People on bikes are part of the vision for a more accessible, liveable Auckland. AT is working with Auckland Council and the NZ Transport Agency on the $200m Urban Cycleway Programme for Auckland, which will create an integrated network of cycling paths around Auckland. One of the key objectives of this programme is to help more people travel to and from the central city quickly and easily.
As more safe cycle routes are provided, cycling numbers are increasing. For example, the North Western Cycleway (built 2010) showed a 27.2% increase in cyclist numbers in 2016. It now also connects to new cycleways on Grafton Gully and Nelson Street and since these connections were built, 9.4% of inbound trips on Upper Queen Street during morning peak times are now made by people on bikes.
Surveys have shown that 60% of Aucklanders say they would cycle, or cycle more, if they felt safer. The Inner West is already one of the busiest parts of Auckland for people on bikes, and due to its proximity to the city centre and attractions nearby, it has the potential for the number of people on bikes to increase dramatically.
The Waterview Connection is a big part of delivering reliable travel times to Auckland for urban road and cycleway users alike but will also take a lot of traffic off local roads, making these roads more enjoyable for cyclists. With the opening of the Waterview Connection, Auckland drivers will benefit. As well, the project will benefit all New Zealanders by improving Auckland commerce.
There are also benefits to local Waterview Connection communities where people will retain their connected community, and have a wider choice of new safe, environmentally-pleasing travel options that include provisions for people walking and cycling.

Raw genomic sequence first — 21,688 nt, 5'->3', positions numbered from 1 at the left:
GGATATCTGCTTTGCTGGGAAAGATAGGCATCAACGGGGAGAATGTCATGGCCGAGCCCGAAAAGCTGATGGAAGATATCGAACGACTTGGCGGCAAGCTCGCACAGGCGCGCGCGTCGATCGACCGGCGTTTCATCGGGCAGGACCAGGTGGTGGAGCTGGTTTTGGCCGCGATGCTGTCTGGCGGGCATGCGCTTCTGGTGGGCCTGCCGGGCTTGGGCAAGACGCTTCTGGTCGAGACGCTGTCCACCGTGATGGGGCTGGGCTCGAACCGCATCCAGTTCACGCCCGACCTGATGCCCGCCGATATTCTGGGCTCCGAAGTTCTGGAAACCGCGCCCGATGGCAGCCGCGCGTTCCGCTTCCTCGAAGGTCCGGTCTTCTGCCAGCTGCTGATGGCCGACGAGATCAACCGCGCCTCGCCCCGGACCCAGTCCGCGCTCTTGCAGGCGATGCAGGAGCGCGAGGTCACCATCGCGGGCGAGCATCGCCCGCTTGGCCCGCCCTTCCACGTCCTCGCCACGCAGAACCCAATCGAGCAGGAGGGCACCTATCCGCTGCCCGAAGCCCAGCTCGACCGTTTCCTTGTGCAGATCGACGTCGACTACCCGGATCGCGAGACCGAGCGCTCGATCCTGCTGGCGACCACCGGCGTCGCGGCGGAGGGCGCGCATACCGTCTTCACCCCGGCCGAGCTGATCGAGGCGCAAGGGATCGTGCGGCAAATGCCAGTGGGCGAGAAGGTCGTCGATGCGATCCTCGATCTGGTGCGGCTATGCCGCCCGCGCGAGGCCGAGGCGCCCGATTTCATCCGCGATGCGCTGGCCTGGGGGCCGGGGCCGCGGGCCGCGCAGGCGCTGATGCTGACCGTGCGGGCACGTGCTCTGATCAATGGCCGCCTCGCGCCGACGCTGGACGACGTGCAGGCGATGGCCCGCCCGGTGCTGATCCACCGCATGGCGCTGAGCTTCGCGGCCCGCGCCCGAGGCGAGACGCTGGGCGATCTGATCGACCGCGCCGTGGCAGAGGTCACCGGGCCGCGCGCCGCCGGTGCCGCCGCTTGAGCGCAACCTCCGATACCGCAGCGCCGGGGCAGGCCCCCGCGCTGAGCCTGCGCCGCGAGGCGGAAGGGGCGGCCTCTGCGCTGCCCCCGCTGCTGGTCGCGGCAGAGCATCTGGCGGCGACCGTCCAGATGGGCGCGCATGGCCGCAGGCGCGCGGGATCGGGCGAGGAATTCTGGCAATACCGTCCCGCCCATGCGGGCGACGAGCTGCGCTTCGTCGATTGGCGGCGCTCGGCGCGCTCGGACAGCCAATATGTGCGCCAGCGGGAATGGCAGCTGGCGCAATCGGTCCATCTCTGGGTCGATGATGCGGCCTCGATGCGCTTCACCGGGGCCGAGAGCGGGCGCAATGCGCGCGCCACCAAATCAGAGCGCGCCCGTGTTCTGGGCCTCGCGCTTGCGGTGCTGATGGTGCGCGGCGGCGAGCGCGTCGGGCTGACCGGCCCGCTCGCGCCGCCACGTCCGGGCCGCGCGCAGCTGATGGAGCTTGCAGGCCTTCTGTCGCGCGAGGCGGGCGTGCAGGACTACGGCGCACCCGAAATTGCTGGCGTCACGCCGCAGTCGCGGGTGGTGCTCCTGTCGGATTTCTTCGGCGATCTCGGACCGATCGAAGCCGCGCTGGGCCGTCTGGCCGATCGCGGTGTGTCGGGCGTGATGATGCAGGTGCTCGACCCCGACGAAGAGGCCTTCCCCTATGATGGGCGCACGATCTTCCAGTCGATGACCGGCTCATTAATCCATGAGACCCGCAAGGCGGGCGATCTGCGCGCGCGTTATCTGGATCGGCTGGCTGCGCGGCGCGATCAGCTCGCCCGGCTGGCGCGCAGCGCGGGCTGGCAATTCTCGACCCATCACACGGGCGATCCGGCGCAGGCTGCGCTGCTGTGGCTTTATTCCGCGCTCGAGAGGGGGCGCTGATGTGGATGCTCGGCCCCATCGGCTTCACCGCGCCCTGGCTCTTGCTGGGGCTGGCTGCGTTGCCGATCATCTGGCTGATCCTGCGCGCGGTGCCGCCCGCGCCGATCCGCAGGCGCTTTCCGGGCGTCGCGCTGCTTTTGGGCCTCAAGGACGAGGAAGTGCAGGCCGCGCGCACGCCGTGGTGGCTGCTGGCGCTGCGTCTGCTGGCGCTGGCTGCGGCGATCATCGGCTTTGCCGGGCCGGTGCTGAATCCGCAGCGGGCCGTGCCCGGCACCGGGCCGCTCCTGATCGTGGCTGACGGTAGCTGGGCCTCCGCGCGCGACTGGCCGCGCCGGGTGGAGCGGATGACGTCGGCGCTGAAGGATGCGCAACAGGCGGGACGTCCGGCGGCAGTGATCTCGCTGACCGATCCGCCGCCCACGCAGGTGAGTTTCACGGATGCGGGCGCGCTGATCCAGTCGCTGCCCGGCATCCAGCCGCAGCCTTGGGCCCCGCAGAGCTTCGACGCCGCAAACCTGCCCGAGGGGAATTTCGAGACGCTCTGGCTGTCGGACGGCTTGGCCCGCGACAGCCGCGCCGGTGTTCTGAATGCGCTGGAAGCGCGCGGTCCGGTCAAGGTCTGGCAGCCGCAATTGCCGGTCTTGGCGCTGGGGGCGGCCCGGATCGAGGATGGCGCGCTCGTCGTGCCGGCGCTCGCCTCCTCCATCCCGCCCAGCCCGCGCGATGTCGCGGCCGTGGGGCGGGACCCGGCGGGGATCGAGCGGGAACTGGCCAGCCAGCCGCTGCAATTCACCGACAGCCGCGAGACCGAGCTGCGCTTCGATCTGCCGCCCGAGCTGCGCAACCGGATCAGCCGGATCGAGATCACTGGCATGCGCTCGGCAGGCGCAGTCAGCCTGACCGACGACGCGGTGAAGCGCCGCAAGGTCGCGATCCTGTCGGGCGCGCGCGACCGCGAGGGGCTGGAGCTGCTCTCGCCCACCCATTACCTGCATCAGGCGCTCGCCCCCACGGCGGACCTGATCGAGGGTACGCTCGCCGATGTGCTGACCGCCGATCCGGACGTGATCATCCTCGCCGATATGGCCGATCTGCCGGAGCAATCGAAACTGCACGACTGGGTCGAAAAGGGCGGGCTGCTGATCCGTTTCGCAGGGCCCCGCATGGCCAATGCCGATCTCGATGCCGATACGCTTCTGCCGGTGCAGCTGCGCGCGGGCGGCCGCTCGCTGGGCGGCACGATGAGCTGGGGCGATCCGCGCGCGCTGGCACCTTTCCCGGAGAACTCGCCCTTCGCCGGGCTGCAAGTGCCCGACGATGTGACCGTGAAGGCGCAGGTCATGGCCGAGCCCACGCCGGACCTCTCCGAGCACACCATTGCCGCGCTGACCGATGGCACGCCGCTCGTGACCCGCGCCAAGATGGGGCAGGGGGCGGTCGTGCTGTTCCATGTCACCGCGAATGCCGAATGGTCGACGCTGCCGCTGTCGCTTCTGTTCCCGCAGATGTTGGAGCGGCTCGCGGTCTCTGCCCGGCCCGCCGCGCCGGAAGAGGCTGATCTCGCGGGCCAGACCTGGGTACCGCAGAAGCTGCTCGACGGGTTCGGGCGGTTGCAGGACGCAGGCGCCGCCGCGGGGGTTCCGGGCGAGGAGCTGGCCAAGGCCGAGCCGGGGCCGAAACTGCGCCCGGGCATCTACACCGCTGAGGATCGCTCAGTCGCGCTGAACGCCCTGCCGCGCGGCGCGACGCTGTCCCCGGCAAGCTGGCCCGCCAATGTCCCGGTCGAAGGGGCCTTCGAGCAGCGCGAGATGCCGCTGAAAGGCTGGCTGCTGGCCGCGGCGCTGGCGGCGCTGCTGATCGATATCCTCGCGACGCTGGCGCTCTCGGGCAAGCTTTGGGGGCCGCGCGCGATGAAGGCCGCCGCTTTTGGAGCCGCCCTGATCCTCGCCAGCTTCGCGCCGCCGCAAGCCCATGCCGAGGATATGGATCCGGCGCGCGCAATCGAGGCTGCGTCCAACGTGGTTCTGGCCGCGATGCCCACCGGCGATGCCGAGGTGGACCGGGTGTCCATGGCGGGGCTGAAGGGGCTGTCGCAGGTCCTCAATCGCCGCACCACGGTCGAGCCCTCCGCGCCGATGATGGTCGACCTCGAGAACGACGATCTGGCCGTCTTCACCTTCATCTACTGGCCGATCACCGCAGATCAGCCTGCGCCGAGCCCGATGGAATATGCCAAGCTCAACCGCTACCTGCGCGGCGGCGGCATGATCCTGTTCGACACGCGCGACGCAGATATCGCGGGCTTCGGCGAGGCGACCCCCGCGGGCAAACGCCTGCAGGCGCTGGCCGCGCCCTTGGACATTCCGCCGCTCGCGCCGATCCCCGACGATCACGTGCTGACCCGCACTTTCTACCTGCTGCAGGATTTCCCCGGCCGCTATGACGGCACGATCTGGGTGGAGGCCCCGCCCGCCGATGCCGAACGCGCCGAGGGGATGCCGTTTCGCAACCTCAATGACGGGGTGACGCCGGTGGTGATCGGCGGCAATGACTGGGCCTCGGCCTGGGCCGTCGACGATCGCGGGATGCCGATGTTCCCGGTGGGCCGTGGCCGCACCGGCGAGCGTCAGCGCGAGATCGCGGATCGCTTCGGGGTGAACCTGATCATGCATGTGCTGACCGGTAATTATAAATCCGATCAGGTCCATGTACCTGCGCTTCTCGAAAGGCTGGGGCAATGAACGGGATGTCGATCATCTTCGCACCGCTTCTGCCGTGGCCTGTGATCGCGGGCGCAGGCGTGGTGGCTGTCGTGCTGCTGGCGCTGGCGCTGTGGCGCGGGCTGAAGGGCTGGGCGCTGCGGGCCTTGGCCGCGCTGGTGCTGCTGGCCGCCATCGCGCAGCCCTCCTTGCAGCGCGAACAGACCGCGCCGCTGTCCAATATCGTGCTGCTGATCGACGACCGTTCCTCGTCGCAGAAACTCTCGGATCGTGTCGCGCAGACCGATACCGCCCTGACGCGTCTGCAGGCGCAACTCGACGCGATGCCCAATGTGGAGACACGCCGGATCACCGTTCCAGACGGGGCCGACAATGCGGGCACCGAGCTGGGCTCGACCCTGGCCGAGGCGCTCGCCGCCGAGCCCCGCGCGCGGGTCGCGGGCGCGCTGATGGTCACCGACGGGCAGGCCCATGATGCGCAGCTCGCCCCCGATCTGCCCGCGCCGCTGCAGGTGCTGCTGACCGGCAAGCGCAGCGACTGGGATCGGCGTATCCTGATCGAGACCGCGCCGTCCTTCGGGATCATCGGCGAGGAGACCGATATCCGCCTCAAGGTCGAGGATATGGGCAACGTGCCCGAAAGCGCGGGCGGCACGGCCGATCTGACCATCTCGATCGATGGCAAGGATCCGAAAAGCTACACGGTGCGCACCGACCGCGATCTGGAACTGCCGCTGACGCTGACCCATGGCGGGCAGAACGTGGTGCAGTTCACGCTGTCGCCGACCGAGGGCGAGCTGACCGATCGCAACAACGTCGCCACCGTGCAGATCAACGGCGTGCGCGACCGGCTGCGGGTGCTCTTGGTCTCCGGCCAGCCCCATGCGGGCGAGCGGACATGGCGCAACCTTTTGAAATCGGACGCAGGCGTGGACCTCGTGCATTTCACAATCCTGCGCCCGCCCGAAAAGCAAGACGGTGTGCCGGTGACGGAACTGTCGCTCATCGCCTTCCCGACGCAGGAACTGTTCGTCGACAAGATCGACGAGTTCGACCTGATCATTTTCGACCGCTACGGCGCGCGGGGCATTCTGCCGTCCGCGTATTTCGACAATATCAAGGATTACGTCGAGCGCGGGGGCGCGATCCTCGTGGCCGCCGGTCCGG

Teacher comments about related field trips
"LEARNZ field trips provide an inclusive blended elearning programme that has heightened student learning and enthusiasm for learning in my class. The information available to support planning and implementation of classroom programmes is amazing. The curriculum integration opportunities LEARNZ field trips presents has provided my students with a rich literacy programme. Parent feedback from our annual teaching and learning survey provided positive feedback about how effective and apparent the students learning is when participating on a LEARNZ field trip." Katrina Laurie from Clifton Terrace Model School.
"It is structured really well and it gives the children and authentic context within which they can learn. It was appropriate for my class because we are living within a citywide rebuild (Christchurch) so the planning and implementation of infrastructure is completely relevant. It motivated many of them to log on at home to support their learning." Jan Thompson from Banks Avenue School.
"Great for motivating students, relevant and NZ based. Made me more open to interactive/web conferences/real time learning." Karen Nicholls from Matamata Intermediate.
"We have been viewing the videos from the second (Waterview) field trip and children have been totally engrossed. It is something that is happening very close to our school and the planning of the Waterview School playground is also relevant to us." Heather Mays from Edmonton School.
Go to more comments about related field trips.
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Auckland, community involvement, construction, cycleways, cycling, data gathering, environment, future focus, identity, infrastructure, managing resources, NZ Transport Agency, road safety, roads, safety, statistics, survey, sustainability, technological innovation, technology, transport, urban design, urban planning